Side note: this matters mostly when using a very cheap decimation filter like a box filter (for a long time commonly used as MSAA resolve…) that aliases a lot of frequencies around Nyquist – on principal directions it’s lower so it is preferred to not have any corrupted / aliased frequencies there.
In hardware (MSAA)
Interestingly, by default hardware 4x MSAA patterns are neither axis-aligned nor 45 degree rotated (for example in DirectX 11). They are not horizontally/vertically symmetric.
Since frequency spectrum will be unevenly rotated, frequency aliasing also will be uneven. So same a frequency rotated let’s say 15 degrees clockwise or counter-clockwise will get different amounts of aliasing. It is an interesting choice and I don’t know if there is a specific reason for it other than my guess “it’s good enough and integer offsets are hardware implementation friendly”.
Edit 05.17.2018: Sebastian Aaltonen wrote in comments the following great explanation of this pattern: N-rooks looks better than 45 degree rotated when you have lots of straight X/Y lines, such as walls/staircases/buildings, especially with box filter. Aligned lines are a common case in games as the camera up vector tends to be locked. When the building edge moves slowly across the pixel in X direction, you get four different blending values with N-rook pattern, while 45 deg rotated grid gives you only 3, and the middle one has 2x weight as the samples overlap. DirectX sampling pattern is as close to 45 degree rotation as you can get, while maintaining even spacing between the samples in both X and Y axis. It is a pretty good compromise for the worst case visible aliasing problem, which is straight lines slightly off X or Y axis.
Here is a shader-toy comparison of those methods (with a naive and suboptimal box filter).
The “ROTATE DX” corresponds to rotation like in DirectX documentation. You can see that more towards horizontal direction there are some more aliased frequencies.
I am not sure if this is very clear, but to me the rotation by 45 degree looks cleanest.
If I was to present just one single main takeaway from this post it would be that signals sampled on a grid can represent frequencies that also correspond to a grid. This means that elements of the image (signals) corresponding to diagonal frequencies will behave differently than horizontal / vertical ones.
This perspective is very important when designing reconstruction filters (separable!), anti-aliasing patterns or looking at mixed resolution rendering.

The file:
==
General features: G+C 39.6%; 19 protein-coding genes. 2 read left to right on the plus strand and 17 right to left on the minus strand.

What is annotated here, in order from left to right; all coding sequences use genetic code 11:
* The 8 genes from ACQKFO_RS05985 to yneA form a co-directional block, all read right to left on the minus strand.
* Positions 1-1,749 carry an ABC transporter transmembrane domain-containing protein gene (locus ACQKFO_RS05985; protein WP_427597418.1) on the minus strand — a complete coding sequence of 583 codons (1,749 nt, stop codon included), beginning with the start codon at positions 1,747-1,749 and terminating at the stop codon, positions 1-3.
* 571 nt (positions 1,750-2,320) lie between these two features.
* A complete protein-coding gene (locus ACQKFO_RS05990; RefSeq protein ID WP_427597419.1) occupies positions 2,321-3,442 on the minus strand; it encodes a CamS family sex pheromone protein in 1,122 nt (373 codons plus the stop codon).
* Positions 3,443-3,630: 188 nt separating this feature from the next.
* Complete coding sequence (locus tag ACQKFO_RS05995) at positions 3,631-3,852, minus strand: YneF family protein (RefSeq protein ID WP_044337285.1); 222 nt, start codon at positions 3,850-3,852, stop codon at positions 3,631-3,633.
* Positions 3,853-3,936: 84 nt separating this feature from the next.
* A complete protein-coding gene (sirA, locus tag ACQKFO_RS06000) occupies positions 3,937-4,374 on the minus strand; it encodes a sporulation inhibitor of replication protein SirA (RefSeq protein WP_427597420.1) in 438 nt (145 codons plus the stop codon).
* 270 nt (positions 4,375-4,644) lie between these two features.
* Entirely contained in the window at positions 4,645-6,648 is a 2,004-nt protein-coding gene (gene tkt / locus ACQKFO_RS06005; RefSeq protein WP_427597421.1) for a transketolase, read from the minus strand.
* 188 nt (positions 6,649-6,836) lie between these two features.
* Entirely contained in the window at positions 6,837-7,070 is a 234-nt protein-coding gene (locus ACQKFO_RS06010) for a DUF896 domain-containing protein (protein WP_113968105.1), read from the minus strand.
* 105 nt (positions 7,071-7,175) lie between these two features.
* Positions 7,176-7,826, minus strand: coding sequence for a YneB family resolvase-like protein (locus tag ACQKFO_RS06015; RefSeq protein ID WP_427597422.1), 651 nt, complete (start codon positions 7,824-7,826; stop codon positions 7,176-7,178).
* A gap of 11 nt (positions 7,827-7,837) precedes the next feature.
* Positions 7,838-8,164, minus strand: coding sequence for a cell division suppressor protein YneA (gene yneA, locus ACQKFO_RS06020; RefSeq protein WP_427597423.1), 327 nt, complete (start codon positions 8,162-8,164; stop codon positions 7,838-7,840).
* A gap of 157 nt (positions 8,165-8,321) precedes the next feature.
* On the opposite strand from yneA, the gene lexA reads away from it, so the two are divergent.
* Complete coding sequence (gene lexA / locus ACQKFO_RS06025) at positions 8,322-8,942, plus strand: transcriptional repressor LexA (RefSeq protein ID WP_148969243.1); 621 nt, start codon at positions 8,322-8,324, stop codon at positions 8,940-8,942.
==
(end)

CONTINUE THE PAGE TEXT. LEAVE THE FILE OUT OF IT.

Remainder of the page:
Second takeaway is less theoretical, more about practice: it is very useful to look at some standardized, all-frequency patterns instead of eye-balling content (especially under some animation / rendering camera). They can be animated as well, but this way you can immediately see effects of choices like anti-aliasing patterns, post-processing techniques etc. on your image. It’s not a replacement for testing and evaluating on real content, but a good starting point and one that might build better intuition and conjunctions why some technique might be better than the other one.
The reason for the odd sample positions of the MSAA grid is that this way, you get better resolution for perfectly horizontal and vertical features when using a box filter: There a four different X and Y sample coordinates per pixel, while with 45-degree rotation, you would get at most three. In other words, it’s not a rotation, but a solution to the 4-rooks problem.
Thanks for the explanation. To make sure I understand it fully: so it compromises some specific directions of frequency responses to get better *phase* coverage in principal axes and less “beating”?
N-rooks looks better than 45 degree rotated when you have lots of straight X/Y lines, such as walls/staircases/buildings, especially with box filter. Aligned lines are a common case in games as the camera up vector tends to be locked. When the building edge moves slowly across the pixel in X direction, you get four different blending values with N-rook pattern, while 45 deg rotated grid gives you only 3, and the middle one has 2x weight as the samples overlap.
DirectX sampling pattern is as close to 45 degree rotation as you can get, while maintaining even spacing between the samples in both X and Y axis. It is a pretty good compromise for the worst case visible aliasing problem, which is straight lines slightly off X or Y axis.
Sebastian, great explanation, thanks! I will add this info to the post. 🙂